On appeal, Charest addresses some of the claims raised in his petition, and he asserts some new claims that were not raised in the circuit court. Those claims that were not timely raised in his petition to the circuit court cannot now be raised on appeal.[2]Arrington v. State, 716 So. 2d 237, 239 (Ala.Crim.App.1997). Those claims that Charest raised in his petition, but did not assert on appeal, have been abandoned.[3]Brownlee v. State, 666 So. 2d 91, 93 (Ala.Crim.App.1995) (holding that "[w]e will not review issues not listed and argued in brief). The only claims properly before us are those claims Charest raised in his petition and on appeal and *1106 those claims that, although not originally raised in the petition, have been asserted on appeal and appear to be jurisdictional.

On appeal, Charest argues the merits of his claims and asserts that his conviction should be reversed. However, we do not reach the merits of his claims because the circuit court has not yet ruled on the claims before us. We remand this cause in order for the circuit court to address the following claims argued by Charest in his brief:

1. That trial counsel rendered ineffective assistance because he should have objected to Charest's being placed in double jeopardy for being indicted for sexual misconduct in addition to rape and sodomy when the sexual-misconduct charge was based on the same conduct as the rape and sodomy charges. 2. That trial counsel rendered ineffective assistance because he should have objected to Charest's being given two consecutive life sentences for his convictions for first-degree rape and sodomy. 3. That appellate counsel rendered ineffective assistance by failing to inform him that he could have petitioned the Alabama Supreme Court for certiorari review of our affirmance of his convictions and sentence.

We remand this cause for the circuit court to allow the State to respond to these claims and for the circuit court to take evidence, if necessary. Due return shall be made to this Court within 90 days of the release date of this opinion.

ON REHEARING EX MERO MOTU: OPINION OF DECEMBER 21, 2001, WITHDRAWN; OPINION SUBSTITUTED; REMANDED WITH DIRECTIONS.[*]

McMILLAN, P.J., and WISE, J., concur. SHAW, J., concurs in the result. BASCHAB, J., recuses herself.

NOTES

[1] The hearing concerned the petitioner's allegation that the assistant district attorney should recuse himself.

[2] The following claims were not preserved for appellate review because they were not first properly presented to the circuit court:

1. That trial counsel rendered ineffective assistance for failing to move for a judgment of acquittal.

2. That the circuit court erroneously refused to consider the sufficiency of the evidence based on its belief that the issue of the sufficiency of the evidence had been addressed on appeal.

3. That trial counsel rendered ineffective assistance for failing to request jury charges "as to lesser included offenses of the offenses charged."

4. That trial counsel rendered ineffective assistance because he failed to file a motion for a new trial challenging the sufficiency of the evidence.

5. That appellate counsel rendered ineffective assistance because he failed to argue the sufficiency of the evidence on appeal.

None of these claims were presented in the petition timely filed on February 6, 1998. However, to some extent, all of these claims have been addressed in petitions or supplements filed in the circuit court beyond the expiration of the two-year limitations period on February 6, 1998. However, these claims do not relate back to the original petition because, rather than simply refining the claims in the original petition, they are novel claims and were not asserted in the original petition. Therefore, these claims were not properly before the circuit court and are not properly before this Court.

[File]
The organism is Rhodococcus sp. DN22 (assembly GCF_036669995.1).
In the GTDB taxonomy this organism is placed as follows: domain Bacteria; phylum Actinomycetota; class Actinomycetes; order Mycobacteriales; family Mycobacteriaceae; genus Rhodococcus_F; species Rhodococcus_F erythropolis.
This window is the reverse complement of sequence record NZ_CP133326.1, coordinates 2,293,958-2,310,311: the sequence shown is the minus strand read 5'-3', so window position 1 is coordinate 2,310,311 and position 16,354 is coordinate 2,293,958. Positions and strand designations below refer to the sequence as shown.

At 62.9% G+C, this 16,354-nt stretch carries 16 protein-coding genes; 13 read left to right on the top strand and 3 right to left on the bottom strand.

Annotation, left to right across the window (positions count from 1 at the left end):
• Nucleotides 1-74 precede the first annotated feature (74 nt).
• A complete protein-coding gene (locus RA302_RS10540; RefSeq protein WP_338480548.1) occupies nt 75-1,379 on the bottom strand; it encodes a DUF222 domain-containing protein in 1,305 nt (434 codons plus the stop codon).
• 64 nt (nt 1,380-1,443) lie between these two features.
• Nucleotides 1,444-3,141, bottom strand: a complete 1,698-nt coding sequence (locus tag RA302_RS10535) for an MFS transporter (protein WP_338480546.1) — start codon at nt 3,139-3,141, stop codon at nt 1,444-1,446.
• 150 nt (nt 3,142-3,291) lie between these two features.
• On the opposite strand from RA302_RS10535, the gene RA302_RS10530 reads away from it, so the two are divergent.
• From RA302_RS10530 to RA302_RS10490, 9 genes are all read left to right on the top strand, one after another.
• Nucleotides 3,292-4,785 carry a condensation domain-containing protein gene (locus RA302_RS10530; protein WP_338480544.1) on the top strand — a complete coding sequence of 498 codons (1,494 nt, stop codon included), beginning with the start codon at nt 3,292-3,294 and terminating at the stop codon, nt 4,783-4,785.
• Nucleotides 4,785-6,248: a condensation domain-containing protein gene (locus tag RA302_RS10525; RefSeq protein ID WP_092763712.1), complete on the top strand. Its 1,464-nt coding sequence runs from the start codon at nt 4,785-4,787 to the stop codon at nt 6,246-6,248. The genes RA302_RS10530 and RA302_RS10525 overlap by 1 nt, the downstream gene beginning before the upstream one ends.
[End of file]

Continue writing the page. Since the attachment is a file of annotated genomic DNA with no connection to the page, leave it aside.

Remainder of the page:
[3] Charest raised the following claims in his petition, but did not raise them on appeal:

1. That the prosecutor failed to disclose evidence favorable to the defendant.

2. That his constitutional guarantee against double jeopardy was violated.

3. That the petit jury was unconstitutionally selected and impaneled in violation of Batson v. Kentucky, 476 U.S. 79 (1986).

4. That the trial court did not have jurisdiction to render judgment or to impose sentence on him because the offense, if any, actually occurred in Florida, rather than in Alabama.

5. That trial counsel failed to adequately object to and preserve the following issues at trial:

a. the prosecutor's alleged discriminatory use of peremptory strikes to exclude men from the petit jury;

b. the trial court's alleged lack of jurisdiction over the case because the incidents occurred in Florida;

c. the introduction of what Charest says was clearly prejudicial and irrelevant evidence, including evidence that the victim was retarded and testimony by the victim's doctor that the victim's hymenal opening was larger after the incident than prior to the incident;

d. the State's withholding Alabama DHR records; "the issue of the victim's age at the time of the offense" (C. 262);

e. the prosecutor's improper comments regarding Charest's decision not to testify in his own defense; and

f. the prosecutor's use of allegedly leading questions during the testimony of the victim.

6. That trial counsel failed to adequately prepare for trial.

7. That appellate counsel "failed to raise the issues in the trial transcript which do appear in the record." (C. 262.)

8. That appellate counsel erroneously failed to raise on appeal "the issue of the victim's age." (C. 262.)

9. That "appellate counsel failed to consult the defendant in any way about preparing his appeal in this matter." (C. 263.)

[*] Note from the reporter of decisions: On September 20, 2002, on return to remand, the Court of Criminal Appeals affirmed, without opinion. On November 1, 2002, that court denied rehearing, without opinion. on February 21, 2003, the Supreme Court denied certiorari review, without opinion(1020242).